Various sources in rabbinic literature stress the importance of a long-held tradition, culminating in the statement "the minhag of our fathers is [equivalent to] Torah".[2] Custom can thus determine Halachic practice in cases of disagreement among rabbinic authorities. In numerous instances, Rabbi Moses Isserles warns that one should not abolish long-held customs. (Isserles' gloss on the Shulchan Aruch was, in fact, written so as to delineate Ashkenazi minhagim alongside Sephardi practices in the same code of law.)

Despite the above, a minhag does not override clear biblical or Talmudic enactments, and one may not transgress the latter for the sake of the former. In fact, any minhag that intrinsically involves an element of Halacha violation is considered null and void.[3]

The Talmud rules that a valid minhag accepted by previous generations of a family or community is binding upon all later generations.[4] The Rosh states that the Talmud's ruling fundamentally applies to practices undertaken by learned individuals; innovations by the unlearned need only be followed publicly.[5] Other Halachic authorities hold that the Talmud's ruling applies to all valid practices initiated by either learned or unlearned individuals.[6]

In most cases, personal acceptance of a new minhag is tantamount to vowing performance of that minhag. Consequently, abandonment of such a minhag typically requires hatarat nedarim or sh'eilat chakham: Halachic procedures for absolving oneself from oaths. This was often necessary when, for example, an Ashkenazi Jew moved to the Ottoman Empire and wished to join the local Sephardi community.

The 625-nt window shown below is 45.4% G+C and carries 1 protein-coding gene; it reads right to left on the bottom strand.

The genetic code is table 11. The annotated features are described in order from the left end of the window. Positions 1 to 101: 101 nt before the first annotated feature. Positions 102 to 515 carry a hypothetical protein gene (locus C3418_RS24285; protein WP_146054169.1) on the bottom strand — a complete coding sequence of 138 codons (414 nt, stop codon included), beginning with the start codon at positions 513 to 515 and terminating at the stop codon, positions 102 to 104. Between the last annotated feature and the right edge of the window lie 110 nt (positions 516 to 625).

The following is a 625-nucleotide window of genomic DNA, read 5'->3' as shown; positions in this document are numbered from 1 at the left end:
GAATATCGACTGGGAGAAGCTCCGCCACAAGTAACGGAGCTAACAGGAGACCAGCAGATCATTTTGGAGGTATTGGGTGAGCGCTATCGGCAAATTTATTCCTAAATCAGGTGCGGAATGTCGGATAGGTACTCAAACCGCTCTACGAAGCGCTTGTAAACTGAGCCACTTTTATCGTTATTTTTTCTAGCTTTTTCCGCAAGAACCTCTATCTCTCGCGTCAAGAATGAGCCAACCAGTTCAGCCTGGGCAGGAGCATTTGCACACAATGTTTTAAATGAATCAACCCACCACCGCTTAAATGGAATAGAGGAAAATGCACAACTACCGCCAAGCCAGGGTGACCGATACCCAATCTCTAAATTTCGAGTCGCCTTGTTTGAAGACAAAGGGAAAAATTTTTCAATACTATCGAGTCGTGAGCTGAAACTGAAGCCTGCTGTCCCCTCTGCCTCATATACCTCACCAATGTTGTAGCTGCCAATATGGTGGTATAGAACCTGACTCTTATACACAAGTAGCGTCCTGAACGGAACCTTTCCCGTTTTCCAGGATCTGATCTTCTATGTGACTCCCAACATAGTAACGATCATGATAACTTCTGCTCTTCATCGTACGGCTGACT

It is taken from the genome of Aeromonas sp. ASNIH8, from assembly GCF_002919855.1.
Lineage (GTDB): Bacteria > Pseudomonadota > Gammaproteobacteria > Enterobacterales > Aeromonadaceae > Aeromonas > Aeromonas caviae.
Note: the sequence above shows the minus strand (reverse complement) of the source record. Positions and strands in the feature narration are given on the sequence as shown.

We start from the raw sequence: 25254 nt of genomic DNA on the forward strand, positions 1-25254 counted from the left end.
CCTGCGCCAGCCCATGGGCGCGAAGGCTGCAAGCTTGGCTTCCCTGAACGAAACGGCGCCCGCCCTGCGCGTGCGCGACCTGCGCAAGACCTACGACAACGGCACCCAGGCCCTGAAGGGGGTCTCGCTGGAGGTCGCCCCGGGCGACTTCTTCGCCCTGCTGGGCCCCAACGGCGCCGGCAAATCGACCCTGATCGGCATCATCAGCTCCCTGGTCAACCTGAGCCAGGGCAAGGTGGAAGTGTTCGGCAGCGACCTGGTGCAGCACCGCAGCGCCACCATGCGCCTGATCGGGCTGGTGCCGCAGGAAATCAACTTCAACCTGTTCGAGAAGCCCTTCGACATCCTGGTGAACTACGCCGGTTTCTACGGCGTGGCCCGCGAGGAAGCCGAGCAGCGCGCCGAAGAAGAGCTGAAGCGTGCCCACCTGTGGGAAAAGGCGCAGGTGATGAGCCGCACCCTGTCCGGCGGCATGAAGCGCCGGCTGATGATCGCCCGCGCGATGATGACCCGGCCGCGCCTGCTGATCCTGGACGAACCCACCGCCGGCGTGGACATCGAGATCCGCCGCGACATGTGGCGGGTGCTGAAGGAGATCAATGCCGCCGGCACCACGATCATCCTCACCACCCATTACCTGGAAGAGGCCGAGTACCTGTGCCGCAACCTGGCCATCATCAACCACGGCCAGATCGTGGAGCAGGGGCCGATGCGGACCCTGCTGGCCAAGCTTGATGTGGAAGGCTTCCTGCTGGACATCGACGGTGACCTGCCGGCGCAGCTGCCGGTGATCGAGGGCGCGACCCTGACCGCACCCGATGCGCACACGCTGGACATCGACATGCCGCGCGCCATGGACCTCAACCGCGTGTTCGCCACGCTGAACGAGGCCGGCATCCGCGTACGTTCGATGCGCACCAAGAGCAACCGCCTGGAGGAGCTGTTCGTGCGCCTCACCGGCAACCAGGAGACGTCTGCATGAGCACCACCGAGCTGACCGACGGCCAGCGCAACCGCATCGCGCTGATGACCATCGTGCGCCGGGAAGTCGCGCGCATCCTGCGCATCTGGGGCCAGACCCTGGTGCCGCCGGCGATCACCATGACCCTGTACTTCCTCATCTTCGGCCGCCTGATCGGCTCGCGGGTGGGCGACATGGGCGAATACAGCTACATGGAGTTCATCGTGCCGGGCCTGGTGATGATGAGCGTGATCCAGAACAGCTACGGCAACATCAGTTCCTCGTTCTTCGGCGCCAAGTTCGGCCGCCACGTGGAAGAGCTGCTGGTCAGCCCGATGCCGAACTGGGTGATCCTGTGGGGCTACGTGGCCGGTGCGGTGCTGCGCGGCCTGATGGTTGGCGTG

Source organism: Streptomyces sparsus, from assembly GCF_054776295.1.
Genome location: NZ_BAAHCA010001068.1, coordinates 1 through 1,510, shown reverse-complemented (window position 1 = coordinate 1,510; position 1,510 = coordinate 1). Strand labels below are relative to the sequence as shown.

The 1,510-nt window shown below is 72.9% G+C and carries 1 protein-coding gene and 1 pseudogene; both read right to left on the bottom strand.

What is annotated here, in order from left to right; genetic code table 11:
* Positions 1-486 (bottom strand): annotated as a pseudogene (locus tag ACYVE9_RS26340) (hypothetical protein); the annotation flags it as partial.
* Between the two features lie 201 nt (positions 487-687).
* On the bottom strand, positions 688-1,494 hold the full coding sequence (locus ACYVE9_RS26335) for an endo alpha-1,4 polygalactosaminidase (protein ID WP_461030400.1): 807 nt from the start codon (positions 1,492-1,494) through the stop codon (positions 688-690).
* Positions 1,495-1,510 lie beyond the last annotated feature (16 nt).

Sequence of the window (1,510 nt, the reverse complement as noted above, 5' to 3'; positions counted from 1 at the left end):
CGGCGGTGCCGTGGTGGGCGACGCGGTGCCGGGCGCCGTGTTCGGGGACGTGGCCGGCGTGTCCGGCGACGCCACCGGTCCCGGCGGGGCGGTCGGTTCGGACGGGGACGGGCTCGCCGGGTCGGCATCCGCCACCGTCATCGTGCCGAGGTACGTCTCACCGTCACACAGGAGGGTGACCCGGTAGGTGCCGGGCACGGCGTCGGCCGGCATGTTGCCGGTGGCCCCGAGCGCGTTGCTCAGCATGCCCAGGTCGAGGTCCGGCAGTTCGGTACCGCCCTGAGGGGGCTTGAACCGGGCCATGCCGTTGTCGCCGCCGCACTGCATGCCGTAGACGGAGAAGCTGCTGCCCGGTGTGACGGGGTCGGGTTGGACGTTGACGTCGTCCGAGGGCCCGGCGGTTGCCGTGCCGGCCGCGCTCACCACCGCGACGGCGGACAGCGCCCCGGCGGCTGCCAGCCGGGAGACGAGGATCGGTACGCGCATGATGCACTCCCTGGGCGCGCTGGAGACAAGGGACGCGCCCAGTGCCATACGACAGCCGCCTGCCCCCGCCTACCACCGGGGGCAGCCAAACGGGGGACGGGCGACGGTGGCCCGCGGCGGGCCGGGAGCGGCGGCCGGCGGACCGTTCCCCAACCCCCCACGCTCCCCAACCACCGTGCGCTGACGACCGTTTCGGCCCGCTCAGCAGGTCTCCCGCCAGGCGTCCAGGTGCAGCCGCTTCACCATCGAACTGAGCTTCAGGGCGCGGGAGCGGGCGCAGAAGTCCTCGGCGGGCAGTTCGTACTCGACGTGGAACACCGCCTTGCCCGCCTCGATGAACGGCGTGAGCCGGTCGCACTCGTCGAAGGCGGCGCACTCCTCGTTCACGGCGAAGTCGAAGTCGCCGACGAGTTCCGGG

Changing minhagim[edit]

Jewish law provides for a number of mechanisms to change or remove a custom when it is held to be mistaken or illogical.[7] Orthodox rabbi and historian of Jewish law Menachem Elon writes:

Custom, because of its spontaneous and undirected nature, sometimes calls for a measure of supervision and control. At times a custom may be founded on error, or develop unreasonably or illogically in a certain direction, or may even be in conflict with substantive and fundamental principles of Jewish law in a manner leaving no room for its integration into the system. From time to time the halakhic scholars exercised such control in order to contain or discredit entirely a particular custom.[8]

Present day[edit]

The acute displacement brought about by World War II and the Holocaust, and the large-scale immigration to the United States, various European countries, and especially the State of Israel, have led to a mixing of various minhagim and arguably the gradual disuse of certain customs. In addition, the baal teshuva movement has created a large group who have no clear tradition from their parents. In response to these phenomena, certain scholars have focused on the minhagim, and attempts have been made to revive minhagim that have fallen into disuse.


Nusach (properly nósach) primarily means "text" or "version"; the correct wording of a religious text. Thus, the nusach tefillah is the text of the prayers generally or as used by a particular community. In common use, nusach has come to signify the entire liturgical tradition of the community, including the musical rendition. It is narrower than minhag, which can refer to custom in any field and not necessarily that of communal prayer.